But consider this: you have a glass standing on your table. Picking it up and putting it in the dishwasher (or sink, or washing it), is a specific mental task. Our associative mind immediately activates images to other times when we removed a glass, how clean the table looked and how good we felt over everything being clean. Cleaning away a glass usually doesn’t cause procrastination.

This is why breaking up things into small pieces works: our System 1 is adept at making associations from simple actions but is hard pressed to do so for complex tasks. In fact, when we see a simple task (or rather, a task that we easily can form associations about) we are hardwired to enjoy it. We tend to feel more certain and are more likely to act.

That’s what you need to do. You need to give your associative mind that hook.

Always Set Hooks for the Future

I do an ideas practice each day. I start with a blank page and write down at least 10 ideas.

Except that this didn’t work for me. I was suffering from procrastination. The task was too vague, and I couldn’t associate to what I needed to do. This made me feel like the task was insurmountable.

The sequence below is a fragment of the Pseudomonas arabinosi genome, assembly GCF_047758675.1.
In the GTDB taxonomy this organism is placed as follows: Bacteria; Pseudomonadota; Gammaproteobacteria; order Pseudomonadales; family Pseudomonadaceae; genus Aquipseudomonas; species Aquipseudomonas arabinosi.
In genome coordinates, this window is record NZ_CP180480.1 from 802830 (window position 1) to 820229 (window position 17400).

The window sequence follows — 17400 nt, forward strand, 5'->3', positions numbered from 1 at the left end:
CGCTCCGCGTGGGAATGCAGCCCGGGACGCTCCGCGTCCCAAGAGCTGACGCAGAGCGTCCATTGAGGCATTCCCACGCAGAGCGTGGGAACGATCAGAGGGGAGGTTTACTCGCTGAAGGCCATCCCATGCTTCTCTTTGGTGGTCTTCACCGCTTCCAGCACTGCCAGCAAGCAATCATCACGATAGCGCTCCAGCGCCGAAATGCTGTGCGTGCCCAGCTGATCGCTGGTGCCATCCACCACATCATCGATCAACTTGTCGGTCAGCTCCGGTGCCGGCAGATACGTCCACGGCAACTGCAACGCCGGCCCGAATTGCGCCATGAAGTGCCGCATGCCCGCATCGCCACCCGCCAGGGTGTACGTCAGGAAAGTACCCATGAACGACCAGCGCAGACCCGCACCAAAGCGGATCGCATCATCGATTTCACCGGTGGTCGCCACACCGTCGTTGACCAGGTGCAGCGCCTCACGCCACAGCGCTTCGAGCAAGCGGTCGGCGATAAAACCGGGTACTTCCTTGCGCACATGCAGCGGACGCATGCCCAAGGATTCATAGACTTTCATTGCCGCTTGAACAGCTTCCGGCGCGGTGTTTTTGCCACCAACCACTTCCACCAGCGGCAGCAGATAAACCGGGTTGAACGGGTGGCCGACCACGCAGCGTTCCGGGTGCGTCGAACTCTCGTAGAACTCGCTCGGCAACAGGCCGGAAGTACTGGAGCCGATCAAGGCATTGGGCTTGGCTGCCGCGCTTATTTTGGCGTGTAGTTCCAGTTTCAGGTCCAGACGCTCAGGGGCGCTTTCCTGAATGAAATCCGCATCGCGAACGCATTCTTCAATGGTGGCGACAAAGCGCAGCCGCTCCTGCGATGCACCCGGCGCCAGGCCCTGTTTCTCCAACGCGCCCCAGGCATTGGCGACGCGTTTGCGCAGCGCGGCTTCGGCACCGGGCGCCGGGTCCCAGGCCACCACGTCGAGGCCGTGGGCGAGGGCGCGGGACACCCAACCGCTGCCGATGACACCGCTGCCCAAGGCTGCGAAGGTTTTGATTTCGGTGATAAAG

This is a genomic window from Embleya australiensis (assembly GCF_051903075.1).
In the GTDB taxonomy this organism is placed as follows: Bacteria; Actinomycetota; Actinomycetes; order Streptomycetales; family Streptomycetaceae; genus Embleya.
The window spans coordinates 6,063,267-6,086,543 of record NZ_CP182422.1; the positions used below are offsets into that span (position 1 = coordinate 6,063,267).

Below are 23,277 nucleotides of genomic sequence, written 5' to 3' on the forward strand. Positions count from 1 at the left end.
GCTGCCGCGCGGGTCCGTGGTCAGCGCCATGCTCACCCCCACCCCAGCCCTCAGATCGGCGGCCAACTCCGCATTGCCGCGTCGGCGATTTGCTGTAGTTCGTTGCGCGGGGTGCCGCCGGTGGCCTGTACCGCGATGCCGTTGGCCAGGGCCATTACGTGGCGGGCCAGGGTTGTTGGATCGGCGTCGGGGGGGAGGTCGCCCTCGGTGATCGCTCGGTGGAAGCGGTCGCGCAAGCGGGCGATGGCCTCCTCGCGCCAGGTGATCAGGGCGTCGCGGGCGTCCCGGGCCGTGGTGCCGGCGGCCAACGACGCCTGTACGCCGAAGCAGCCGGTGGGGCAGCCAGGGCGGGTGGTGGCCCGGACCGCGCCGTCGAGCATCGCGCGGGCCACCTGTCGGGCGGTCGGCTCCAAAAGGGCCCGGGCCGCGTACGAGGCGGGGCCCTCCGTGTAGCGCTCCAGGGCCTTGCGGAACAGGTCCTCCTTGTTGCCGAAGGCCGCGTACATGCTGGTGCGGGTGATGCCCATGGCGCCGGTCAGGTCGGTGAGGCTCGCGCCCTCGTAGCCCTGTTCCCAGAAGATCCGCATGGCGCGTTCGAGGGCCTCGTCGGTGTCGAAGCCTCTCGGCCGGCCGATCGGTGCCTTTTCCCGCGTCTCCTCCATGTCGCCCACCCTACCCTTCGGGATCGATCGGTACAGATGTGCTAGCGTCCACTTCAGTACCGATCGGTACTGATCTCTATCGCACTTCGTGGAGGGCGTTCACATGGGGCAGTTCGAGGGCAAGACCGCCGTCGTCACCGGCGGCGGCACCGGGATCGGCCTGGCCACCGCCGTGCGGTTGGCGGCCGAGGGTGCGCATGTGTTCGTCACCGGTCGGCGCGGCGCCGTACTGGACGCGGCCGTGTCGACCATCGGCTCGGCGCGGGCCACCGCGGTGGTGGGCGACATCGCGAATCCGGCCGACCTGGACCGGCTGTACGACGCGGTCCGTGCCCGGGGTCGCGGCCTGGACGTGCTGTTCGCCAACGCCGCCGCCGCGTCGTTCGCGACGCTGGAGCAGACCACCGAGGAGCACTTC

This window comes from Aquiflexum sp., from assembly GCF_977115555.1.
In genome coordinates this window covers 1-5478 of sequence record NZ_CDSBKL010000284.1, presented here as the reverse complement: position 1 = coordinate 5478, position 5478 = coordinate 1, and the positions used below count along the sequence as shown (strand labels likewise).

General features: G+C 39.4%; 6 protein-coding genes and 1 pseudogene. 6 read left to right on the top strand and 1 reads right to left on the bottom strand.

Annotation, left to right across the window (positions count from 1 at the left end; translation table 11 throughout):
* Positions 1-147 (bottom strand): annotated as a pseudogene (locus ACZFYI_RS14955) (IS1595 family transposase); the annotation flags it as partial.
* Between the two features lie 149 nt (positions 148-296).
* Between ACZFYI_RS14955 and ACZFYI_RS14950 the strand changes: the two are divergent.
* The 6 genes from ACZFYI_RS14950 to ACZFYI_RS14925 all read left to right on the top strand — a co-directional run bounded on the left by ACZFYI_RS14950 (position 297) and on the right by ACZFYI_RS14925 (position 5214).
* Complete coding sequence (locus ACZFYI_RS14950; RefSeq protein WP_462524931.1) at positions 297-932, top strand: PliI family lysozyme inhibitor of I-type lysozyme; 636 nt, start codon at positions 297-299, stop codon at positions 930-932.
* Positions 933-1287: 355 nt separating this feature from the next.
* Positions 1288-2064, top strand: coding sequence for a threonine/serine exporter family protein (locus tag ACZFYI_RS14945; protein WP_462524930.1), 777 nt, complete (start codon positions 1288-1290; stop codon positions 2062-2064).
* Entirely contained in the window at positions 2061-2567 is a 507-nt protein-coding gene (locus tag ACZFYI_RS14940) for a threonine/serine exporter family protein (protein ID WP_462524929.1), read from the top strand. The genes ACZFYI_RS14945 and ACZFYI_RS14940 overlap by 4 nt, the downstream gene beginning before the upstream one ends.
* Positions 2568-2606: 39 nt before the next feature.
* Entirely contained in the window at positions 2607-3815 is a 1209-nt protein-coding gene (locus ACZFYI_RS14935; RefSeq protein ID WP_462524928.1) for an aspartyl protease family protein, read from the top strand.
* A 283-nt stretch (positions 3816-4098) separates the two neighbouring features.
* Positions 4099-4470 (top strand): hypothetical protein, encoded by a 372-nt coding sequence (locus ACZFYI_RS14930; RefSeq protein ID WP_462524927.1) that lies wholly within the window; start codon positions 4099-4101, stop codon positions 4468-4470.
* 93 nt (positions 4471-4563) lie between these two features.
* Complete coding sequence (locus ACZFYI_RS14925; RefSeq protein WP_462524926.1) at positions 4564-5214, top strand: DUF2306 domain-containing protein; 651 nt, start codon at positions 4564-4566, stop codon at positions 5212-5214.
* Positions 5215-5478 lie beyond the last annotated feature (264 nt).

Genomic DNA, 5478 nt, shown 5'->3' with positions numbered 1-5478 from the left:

So I started writing down a topic to write ideas about. This was the last thing I did when I practiced my idea-muscles[note]Mental muscles, nothing dirty in here![/note]. This, in turn, gave me an instant association to what I needed to do. I knew that all I needed was to look at my practice document and there I’d have the next topic all ready. Thinking about ideas practice immediately associated to the feeling of writing ideas, of knowing what to do. By preparing a hook beforehand I managed to beat procrastination.

The same thing happens when I finish a story: If I don’t have another story already started, just a few sentences, then I have a much harder time sitting down to write. Same thing with these blog posts – no hook prepared and my mind shies away. I find myself doing other things. Instant procrastination.

That’s why I always try to leave a hook when I’m done with a recurring action. And I leave it in the same place, making sure that I’m never faced with a blank page. Thus “start this action” associates with “look there”, which is specific, easy and enjoyable. I want to do whatever it is I need to do. No procrastination.

How about you? Do you suffer from procrastinitis? Share your stories in the comments.

2 thoughts on “Beat Procrastination Fast with the Right Hook!

  1. I too have suffered from procrastisiphilis, but I’ve started (probably more so now after reading this) coming to the conclusion that I need to break things down into easy to understand, teeny tiny parts that I can focus in on one at a time. Same thing applies to getting my ass sat down to write as it does doing the dishes, exercise, or reading new books.

    • Yeah, although I’ve found that being short on time also helps. I’ve always been a “deadline writer”, but now I’m creating those deadlines myself by blocking off time to do things. If I’m not finished in that amount of time, sorry, got to work on something else. It’s a cheap trick, but it’s motivating me anyway.